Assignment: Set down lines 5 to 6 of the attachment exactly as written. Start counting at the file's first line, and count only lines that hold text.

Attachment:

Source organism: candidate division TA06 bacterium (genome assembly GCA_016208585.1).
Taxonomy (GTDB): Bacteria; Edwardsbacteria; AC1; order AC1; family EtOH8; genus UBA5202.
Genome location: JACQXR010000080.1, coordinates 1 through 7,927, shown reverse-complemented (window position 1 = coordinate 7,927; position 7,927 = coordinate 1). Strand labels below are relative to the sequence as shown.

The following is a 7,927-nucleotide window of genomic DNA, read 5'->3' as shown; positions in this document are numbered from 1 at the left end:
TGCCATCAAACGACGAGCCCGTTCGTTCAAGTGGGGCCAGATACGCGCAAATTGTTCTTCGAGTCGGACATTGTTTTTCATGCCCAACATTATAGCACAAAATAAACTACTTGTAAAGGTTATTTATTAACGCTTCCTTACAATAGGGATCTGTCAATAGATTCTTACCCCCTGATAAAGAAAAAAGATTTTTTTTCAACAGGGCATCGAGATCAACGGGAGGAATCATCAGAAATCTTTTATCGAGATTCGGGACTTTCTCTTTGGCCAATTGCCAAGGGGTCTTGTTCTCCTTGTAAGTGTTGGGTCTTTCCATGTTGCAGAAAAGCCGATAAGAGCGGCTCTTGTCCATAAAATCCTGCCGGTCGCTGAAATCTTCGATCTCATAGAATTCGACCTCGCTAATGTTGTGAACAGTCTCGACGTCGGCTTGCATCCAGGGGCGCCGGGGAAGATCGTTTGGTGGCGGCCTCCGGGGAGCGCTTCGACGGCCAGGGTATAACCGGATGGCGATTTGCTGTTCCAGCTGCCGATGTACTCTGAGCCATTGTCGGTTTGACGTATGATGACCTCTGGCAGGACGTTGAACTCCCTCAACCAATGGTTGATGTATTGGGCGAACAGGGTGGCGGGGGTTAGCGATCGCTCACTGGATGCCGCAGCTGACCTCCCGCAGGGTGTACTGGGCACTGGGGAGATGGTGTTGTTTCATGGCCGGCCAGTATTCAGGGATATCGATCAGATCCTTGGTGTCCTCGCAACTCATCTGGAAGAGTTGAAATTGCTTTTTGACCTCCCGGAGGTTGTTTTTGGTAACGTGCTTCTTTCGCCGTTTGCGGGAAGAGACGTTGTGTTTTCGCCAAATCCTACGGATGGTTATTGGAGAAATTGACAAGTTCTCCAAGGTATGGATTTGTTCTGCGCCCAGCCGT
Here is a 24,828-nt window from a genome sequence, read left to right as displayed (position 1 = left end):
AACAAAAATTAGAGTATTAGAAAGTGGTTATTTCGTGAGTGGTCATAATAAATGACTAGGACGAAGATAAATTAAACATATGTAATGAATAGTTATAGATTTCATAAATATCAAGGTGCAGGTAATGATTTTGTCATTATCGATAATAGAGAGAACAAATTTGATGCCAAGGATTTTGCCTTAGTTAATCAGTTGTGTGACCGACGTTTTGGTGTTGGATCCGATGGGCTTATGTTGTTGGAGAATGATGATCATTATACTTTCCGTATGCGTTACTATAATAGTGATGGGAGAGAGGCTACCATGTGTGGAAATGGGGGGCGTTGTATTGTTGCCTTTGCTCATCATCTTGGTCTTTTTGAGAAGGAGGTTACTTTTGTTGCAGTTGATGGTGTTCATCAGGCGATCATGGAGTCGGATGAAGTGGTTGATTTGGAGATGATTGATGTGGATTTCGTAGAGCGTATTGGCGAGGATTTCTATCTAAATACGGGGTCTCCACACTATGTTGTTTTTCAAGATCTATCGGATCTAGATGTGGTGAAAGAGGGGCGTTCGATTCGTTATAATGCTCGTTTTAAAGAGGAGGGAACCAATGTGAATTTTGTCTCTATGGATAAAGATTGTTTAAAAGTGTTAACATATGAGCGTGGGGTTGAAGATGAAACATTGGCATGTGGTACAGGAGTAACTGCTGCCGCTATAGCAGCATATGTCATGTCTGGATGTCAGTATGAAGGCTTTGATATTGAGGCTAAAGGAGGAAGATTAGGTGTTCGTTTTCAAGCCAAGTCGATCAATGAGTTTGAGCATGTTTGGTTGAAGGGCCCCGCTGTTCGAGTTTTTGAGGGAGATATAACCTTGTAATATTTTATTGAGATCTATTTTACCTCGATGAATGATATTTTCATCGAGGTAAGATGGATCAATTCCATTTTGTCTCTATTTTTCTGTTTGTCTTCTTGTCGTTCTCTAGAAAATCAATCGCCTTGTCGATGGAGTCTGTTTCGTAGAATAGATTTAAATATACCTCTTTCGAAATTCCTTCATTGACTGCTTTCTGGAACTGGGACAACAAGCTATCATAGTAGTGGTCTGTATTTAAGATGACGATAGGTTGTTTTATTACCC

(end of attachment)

TGCCATCAAACGACGAGCCCGTTCGTTCAAGTGGGGCCAGATACGCGCAAATTGTTCTTCGAGTCGGACATTGTTTTTCATGCCCAACATTATAGCACAAAATAAACTACTTGTAAAGGTTATTTATTAACGCTTCCTTACAATAGGGATCTGTCAATAGATTCTTACCCCCTGATAAAGAAAAAAGATTTTTTTTCAACAGGGCATCGAGATCAACGGGAGGAATCATCAGAAATCTTTTATCGAGATTCGGGACTTTCTCTTTGGCCAATTGCCAAGGGGTCTTGTTCTCCTTGTAAGTGTTGGGTCTTTCCATGTTGCAGAAAAGCCGATAAGAGCGGCTCTTGTCCATAAAATCCTGCCGGTCGCTGAAATCTTCGATCTCATAGAATTCGACCTCGCTAATGTTGTGAACAGTCTCGACGTCGGCTTGCATCCAGGGGCGCCGGGGAAGATCGTTTGGTGGCGGCCTCCGGGGAGCGCTTCGACGGCCAGGGTATAACCGGATGGCGATTTGCTGTTCCAGCTGCCGATGTACTCTGAGCCATTGTCGGTTTGACGTATGATGACCTCTGGCAGGACGTTGAACTCCCTCAACCAATGGTTGATGTATTGGGCGAACAGGGTGGCGGGGGTTAGCGATCGCTCACTGGATGCCGCAGCTGACCTCCCGCAGGGTGTACTGGGCACTGGGGAGATGGTGTTGTTTCATGGCCGGCCAGTATTCAGGGATATCGATCAGATCCTTGGTGTCCTCGCAACTCATCTGGAAGAGTTGAAATTGCTTTTTGACCTCCCGGAGGTTGTTTTTGGTAACGTGCTTCTTTCGCCGTTTGCGGGAAGAGACGTTGTGTTTTCGCCAAATCCTACGGATGGTTATTGGAGAAATTGACAAGTTCTCCAAGGTATGGATTTGTTCTGCGCCCAGCCGT
Here is a 24,828-nt window from a genome sequence, read left to right as displayed (position 1 = left end):